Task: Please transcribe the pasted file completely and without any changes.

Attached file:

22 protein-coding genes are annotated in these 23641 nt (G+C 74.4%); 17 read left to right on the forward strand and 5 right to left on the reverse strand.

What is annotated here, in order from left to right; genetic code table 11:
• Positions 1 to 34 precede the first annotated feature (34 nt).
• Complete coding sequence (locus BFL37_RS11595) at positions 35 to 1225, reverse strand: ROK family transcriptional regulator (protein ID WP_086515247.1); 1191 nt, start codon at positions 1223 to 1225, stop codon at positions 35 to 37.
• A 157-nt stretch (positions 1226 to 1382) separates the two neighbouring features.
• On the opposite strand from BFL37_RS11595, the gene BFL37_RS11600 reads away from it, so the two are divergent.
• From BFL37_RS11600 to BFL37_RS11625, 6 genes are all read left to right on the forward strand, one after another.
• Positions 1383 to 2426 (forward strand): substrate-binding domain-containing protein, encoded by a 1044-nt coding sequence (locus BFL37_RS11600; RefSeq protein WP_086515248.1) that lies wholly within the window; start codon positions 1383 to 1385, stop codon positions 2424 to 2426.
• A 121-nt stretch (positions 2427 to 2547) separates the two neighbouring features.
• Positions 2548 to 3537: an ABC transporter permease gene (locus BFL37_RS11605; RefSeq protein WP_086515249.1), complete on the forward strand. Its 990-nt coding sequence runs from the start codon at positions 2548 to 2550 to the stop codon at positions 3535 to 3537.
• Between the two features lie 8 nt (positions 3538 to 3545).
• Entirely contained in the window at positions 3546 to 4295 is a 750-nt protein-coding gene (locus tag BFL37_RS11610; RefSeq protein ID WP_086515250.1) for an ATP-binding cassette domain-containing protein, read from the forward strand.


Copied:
22 protein-coding genes are annotated in these 23641 nt (G+C 74.4%); 17 read left to right on the forward strand and 5 right to left on the reverse strand.

What is annotated here, in order from left to right; genetic code table 11:
• Positions 1 to 34 precede the first annotated feature (34 nt).
• Complete coding sequence (locus BFL37_RS11595) at positions 35 to 1225, reverse strand: ROK family transcriptional regulator (protein ID WP_086515247.1); 1191 nt, start codon at positions 1223 to 1225, stop codon at positions 35 to 37.
• A 157-nt stretch (positions 1226 to 1382) separates the two neighbouring features.
• On the opposite strand from BFL37_RS11595, the gene BFL37_RS11600 reads away from it, so the two are divergent.
• From BFL37_RS11600 to BFL37_RS11625, 6 genes are all read left to right on the forward strand, one after another.
• Positions 1383 to 2426 (forward strand): substrate-binding domain-containing protein, encoded by a 1044-nt coding sequence (locus BFL37_RS11600; RefSeq protein WP_086515248.1) that lies wholly within the window; start codon positions 1383 to 1385, stop codon positions 2424 to 2426.
• A 121-nt stretch (positions 2427 to 2547) separates the two neighbouring features.
• Positions 2548 to 3537: an ABC transporter permease gene (locus BFL37_RS11605; RefSeq protein WP_086515249.1), complete on the forward strand. Its 990-nt coding sequence runs from the start codon at positions 2548 to 2550 to the stop codon at positions 3535 to 3537.
• Between the two features lie 8 nt (positions 3538 to 3545).
• Entirely contained in the window at positions 3546 to 4295 is a 750-nt protein-coding gene (locus tag BFL37_RS11610; RefSeq protein ID WP_086515250.1) for an ATP-binding cassette domain-containing protein, read from the forward strand.